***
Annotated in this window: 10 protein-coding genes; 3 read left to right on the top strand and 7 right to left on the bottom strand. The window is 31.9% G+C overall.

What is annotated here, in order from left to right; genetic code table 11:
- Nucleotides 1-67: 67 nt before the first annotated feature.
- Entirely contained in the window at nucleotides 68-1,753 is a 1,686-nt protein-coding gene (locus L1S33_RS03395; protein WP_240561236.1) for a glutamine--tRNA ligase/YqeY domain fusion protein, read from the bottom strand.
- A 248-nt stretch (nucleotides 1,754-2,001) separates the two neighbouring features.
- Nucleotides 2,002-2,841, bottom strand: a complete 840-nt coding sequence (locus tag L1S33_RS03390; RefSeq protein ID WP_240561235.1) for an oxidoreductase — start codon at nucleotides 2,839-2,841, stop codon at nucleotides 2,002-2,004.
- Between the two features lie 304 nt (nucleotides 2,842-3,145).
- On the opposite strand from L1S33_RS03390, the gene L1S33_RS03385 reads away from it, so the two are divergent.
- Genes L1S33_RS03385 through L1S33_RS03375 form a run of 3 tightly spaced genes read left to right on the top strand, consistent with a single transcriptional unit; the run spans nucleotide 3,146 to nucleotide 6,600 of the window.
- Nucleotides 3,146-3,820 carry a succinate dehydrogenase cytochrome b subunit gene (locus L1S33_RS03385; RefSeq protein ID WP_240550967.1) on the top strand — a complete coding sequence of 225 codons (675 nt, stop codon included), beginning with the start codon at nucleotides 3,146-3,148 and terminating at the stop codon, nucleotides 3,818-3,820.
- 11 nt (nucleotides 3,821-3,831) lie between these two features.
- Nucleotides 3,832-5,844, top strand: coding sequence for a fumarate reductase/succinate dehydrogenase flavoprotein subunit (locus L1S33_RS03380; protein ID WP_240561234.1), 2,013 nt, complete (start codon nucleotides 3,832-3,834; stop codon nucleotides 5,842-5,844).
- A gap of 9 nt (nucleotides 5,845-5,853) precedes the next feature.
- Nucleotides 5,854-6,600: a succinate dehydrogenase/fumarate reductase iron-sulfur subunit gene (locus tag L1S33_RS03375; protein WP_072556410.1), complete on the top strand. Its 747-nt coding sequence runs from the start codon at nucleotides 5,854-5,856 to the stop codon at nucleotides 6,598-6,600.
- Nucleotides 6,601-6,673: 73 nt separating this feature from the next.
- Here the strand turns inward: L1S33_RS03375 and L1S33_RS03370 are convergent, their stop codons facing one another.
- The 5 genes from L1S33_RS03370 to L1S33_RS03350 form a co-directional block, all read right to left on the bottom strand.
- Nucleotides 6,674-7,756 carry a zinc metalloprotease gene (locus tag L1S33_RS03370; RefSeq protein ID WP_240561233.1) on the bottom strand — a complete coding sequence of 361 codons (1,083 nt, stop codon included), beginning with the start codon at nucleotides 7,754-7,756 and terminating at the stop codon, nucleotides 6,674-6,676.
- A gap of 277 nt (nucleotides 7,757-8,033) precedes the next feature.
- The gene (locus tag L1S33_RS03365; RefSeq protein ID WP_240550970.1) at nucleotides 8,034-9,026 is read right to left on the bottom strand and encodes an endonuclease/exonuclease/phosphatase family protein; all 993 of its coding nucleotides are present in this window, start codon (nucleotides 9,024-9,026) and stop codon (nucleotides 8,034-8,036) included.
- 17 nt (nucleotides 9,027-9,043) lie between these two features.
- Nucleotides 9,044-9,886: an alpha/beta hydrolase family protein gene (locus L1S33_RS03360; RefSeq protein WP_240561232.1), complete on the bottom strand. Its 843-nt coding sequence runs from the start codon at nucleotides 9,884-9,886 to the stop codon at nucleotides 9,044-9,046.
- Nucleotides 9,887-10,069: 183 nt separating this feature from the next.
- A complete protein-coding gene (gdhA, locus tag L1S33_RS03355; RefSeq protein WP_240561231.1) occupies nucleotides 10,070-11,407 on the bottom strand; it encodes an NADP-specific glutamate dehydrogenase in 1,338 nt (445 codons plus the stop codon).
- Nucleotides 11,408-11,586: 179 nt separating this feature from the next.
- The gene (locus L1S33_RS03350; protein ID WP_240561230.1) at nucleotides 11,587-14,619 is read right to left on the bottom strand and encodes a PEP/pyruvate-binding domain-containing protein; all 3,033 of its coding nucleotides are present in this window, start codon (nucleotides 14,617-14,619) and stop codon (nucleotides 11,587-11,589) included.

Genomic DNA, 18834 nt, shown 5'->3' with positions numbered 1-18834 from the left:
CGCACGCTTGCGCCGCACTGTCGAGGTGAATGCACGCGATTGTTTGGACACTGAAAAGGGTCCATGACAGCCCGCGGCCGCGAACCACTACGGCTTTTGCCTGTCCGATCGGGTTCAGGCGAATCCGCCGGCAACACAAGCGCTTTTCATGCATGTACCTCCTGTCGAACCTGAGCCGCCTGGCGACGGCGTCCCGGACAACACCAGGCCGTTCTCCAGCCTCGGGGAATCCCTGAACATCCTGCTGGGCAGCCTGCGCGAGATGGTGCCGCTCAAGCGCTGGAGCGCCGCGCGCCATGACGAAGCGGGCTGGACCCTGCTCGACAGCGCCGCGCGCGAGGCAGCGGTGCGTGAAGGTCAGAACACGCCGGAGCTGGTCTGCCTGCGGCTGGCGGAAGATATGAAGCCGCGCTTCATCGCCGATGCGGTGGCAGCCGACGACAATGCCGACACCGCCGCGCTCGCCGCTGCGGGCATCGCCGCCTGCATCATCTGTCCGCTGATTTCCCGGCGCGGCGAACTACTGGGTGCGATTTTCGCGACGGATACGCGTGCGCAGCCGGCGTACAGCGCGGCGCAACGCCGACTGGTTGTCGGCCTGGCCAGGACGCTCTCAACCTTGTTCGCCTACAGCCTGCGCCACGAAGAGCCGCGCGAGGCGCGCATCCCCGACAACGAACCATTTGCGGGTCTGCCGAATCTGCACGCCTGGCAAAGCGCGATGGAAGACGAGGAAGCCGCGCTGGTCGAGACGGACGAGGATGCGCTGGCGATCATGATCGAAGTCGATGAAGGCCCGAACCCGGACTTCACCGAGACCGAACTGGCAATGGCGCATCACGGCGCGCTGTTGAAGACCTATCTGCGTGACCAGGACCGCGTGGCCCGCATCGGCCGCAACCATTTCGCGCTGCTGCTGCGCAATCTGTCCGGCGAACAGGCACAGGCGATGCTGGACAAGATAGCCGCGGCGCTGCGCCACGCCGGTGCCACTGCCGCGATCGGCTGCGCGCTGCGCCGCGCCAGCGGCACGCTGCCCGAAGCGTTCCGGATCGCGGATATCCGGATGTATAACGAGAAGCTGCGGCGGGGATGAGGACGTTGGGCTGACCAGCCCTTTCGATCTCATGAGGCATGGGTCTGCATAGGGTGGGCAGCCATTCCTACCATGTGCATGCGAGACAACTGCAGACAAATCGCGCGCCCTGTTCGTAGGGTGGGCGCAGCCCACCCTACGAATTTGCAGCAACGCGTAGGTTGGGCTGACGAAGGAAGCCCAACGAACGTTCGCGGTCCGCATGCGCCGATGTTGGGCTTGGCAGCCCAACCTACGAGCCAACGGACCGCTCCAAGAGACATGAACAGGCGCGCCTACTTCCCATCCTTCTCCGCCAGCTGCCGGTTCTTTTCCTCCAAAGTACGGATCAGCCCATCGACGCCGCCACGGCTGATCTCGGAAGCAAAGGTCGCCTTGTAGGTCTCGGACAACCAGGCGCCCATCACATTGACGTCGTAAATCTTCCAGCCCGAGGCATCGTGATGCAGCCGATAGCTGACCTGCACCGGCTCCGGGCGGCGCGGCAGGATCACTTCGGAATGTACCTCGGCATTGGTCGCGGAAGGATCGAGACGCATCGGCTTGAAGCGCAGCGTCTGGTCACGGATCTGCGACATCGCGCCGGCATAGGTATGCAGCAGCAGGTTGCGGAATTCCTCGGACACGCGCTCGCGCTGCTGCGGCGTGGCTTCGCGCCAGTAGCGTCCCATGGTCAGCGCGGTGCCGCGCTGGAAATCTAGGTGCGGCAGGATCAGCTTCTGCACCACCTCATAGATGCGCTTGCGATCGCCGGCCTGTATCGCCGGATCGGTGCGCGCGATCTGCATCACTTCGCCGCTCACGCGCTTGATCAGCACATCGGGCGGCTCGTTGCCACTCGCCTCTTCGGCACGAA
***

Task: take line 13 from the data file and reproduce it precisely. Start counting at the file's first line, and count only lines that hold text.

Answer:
- A gap of 9 nt (nucleotides 5,845-5,853) precedes the next feature.